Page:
The planting of garden areas must be related to the interests, time, ability, and pocketbook of the individual owner. This is one of the many reasons why the initial concentration in the design of neighborhood landscaping should on the major tree planting for the whole community rather than on small-scale planting within the individual property lines.
One family might prefer colorful, exotic plants which require time and exacting gardening knowledge; another family might prefer a more maintenance-free garden and use perennials which provide year-round beauty with a minimum of care. In selecting plant material, it is important to know and select plant material that is indigenous to the region, so that maintenance can be held to a minimum. Also, keep in mind the expected size of a plant, its rate of growth, and its longevity. These characteristics will determine the place of a plant in the garden, as well as the necessary maintenance.
You should know the colors and textures of plant material, their seasonal changes, the size of their leaves, and their shininess or dullness. You should know how to combine these elements so that they blend or contrast with the architectural background provided by the building.
Flowers generally flourish best in sunny portions of the outdoor living area. They may be planted in separate beds or in continuous borders. Trips to nurseries will familiarize you with the kinds of plants available, their color, foliage, size, longevity, branch patterns, and care. Careful planning is necessary if beauty is to result.
An important factor in the design of outdoor areas is maintenance. A garden, for instance, changes from season to season and from year to year. Someone must guide its growth; someone must maintain it. The question of who will maintain the outdoor areas should be decided in the initial planning of house and outdoors.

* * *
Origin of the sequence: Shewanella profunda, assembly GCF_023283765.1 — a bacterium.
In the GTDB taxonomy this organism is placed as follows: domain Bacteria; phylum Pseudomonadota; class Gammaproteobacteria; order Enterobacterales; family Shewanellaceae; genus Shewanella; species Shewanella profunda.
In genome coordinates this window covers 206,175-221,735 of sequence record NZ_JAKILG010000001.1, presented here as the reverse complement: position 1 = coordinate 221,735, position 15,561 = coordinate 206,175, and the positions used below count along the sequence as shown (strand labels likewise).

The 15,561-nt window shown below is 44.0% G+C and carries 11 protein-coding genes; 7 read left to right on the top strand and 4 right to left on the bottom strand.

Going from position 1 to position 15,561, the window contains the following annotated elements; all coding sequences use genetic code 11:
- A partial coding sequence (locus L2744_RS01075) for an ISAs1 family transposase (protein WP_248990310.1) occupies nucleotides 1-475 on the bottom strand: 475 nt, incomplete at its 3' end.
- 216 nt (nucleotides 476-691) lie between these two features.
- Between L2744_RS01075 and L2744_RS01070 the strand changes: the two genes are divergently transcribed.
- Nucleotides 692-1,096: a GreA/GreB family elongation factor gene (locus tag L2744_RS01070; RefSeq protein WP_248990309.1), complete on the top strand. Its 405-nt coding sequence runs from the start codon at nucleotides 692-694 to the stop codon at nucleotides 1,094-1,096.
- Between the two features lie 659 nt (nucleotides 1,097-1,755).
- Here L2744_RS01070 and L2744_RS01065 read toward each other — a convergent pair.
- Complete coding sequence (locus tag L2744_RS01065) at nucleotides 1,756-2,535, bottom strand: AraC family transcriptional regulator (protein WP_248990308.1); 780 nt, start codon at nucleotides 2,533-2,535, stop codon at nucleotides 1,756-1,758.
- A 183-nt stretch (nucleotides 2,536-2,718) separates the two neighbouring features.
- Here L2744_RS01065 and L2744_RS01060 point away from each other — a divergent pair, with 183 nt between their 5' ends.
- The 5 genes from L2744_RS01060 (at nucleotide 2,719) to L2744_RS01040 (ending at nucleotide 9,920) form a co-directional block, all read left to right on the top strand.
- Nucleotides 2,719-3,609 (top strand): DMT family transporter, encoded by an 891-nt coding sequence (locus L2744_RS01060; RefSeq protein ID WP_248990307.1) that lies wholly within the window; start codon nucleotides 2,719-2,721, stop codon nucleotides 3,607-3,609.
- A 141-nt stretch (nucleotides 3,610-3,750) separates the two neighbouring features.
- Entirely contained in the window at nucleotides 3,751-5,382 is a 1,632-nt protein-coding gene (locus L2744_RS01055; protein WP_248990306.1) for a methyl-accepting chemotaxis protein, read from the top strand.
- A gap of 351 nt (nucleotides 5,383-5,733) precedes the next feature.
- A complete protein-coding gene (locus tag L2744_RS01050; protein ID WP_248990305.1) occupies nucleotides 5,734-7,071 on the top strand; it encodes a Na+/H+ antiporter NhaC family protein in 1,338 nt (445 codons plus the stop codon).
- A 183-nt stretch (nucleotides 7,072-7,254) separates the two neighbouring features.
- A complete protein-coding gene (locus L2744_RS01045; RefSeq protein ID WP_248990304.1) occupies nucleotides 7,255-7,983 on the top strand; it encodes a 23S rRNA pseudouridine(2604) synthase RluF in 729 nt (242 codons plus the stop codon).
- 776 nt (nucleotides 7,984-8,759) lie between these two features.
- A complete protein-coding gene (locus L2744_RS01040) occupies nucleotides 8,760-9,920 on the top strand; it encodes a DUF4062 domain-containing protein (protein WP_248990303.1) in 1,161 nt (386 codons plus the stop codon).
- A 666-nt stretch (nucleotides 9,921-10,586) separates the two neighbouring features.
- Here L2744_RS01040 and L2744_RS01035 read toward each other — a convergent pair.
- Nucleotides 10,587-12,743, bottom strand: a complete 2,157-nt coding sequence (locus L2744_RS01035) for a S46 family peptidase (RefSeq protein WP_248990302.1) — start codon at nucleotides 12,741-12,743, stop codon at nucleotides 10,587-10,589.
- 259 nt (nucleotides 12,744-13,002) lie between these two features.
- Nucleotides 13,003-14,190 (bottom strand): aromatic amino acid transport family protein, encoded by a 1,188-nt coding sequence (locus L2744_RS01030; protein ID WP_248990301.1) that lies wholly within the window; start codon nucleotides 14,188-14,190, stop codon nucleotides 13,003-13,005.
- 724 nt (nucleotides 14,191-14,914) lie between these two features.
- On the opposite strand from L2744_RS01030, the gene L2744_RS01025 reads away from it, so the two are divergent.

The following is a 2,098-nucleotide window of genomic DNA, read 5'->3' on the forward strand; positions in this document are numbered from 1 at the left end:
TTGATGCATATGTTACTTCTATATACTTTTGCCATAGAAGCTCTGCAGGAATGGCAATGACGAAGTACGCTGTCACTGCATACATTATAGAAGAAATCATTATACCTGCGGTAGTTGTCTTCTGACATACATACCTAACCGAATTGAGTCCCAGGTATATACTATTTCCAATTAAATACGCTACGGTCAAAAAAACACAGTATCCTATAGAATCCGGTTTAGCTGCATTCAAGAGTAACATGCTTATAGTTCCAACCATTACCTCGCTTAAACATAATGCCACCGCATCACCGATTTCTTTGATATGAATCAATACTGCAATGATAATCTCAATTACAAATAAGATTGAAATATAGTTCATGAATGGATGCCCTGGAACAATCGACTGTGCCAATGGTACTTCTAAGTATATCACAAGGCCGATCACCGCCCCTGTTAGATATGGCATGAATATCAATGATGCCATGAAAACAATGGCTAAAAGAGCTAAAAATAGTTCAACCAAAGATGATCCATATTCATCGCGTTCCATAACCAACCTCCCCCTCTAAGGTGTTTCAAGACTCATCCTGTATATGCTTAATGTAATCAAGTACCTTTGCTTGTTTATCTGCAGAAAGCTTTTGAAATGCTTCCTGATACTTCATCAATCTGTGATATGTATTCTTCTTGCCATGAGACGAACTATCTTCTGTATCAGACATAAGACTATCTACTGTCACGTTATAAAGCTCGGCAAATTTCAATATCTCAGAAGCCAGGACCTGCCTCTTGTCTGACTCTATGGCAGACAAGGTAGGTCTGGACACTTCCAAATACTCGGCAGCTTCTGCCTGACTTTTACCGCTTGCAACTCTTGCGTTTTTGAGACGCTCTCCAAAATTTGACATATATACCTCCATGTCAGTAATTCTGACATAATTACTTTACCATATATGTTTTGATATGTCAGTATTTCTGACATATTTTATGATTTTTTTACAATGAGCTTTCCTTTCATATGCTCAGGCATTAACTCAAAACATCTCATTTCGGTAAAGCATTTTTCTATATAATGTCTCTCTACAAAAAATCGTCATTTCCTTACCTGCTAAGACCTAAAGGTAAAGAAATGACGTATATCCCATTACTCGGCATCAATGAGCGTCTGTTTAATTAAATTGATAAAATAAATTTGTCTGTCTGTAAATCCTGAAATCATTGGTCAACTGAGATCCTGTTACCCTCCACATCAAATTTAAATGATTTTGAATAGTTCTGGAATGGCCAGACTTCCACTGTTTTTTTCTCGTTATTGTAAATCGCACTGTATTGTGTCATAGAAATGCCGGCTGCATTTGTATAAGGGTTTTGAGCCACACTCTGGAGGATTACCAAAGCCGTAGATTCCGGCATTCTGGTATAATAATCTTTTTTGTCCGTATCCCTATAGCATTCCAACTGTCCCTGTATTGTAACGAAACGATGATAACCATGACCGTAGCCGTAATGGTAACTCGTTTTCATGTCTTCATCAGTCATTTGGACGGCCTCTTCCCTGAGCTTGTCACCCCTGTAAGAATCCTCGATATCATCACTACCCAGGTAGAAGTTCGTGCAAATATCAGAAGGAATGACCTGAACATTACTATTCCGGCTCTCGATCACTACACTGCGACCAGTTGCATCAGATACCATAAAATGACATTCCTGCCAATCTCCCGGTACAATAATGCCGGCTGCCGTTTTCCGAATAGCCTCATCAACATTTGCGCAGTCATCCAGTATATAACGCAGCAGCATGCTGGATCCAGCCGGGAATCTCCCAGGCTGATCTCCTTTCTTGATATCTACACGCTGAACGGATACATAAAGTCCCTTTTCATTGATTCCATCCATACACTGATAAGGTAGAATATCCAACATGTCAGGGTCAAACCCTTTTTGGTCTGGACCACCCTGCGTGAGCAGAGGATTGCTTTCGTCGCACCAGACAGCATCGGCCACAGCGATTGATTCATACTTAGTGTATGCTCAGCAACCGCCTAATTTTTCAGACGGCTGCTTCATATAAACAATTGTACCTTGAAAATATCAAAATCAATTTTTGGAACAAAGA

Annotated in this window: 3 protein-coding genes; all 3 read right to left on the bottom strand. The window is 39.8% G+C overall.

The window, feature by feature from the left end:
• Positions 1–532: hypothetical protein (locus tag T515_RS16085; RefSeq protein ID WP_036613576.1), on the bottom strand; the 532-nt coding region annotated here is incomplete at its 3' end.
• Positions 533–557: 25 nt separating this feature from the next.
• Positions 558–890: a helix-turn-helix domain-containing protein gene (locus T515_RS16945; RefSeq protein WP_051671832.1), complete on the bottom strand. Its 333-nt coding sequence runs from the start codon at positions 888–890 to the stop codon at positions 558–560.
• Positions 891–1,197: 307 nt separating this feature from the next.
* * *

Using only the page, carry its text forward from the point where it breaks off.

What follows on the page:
Some garden elements require more maintenance than others. Among those requiring perhaps the greatest amount of care are annual and perennial flowers, trimmed hedges, trimmed shrubs and trees, plants requiring special soil and frequent watering, and lawns that are too small to be cut with a power mower.
Lawn, however, usually makes the best cover for large areas, and if large enough to warrant a power mower, is not too difficult to maintain. Trees and shrubs which do not need great care should be chosen. Many plants may be potted and moved from indoors to outdoors and back again. Raised flowers beds enclosed by masonry cubs make the flowers easier to reach and to care for.
Surfaced areas can be beautiful and are often the easiest areas to maintain. Flagstone and brick walks and terraces have a charm of their own; attractive results have been obtained with colored concrete. Keep in mind that masonry surfaces hold the heat and may require shade or washing down at night.
Variations in such factors as the plan of the house, physical and climatic conditions, orientation, family needs and budgets for outlay and maintenance pose complex problems for the designer. These problems can be solved by a variety of treatments. Economics may limit the treatment but it need not limit beauty. In each layout the overall treatment should aim for simplicity, directness, dignity, comfort, and beauty. The success of any layout can be measured by the extent to which it achieves these objectives.
The layout drawings for a house should always show the house in relation to its immediate site and the street on which it is located. Also, they should show the location of the living and service areas, the trees, the lawn, and all the planting. In a well-planned layout, the planting is used to help define the layout.
The landscaping of a domestic property should be one of the earliest considerations in the design of the house. In fact, house sand grounds should be designed at the same time. Too often, the landscaping is considered only when the house is completed or nearing completion.
The layout of the landscaping for a domestic property should aim for simplicity, directness, dignity, comfort, and beauty.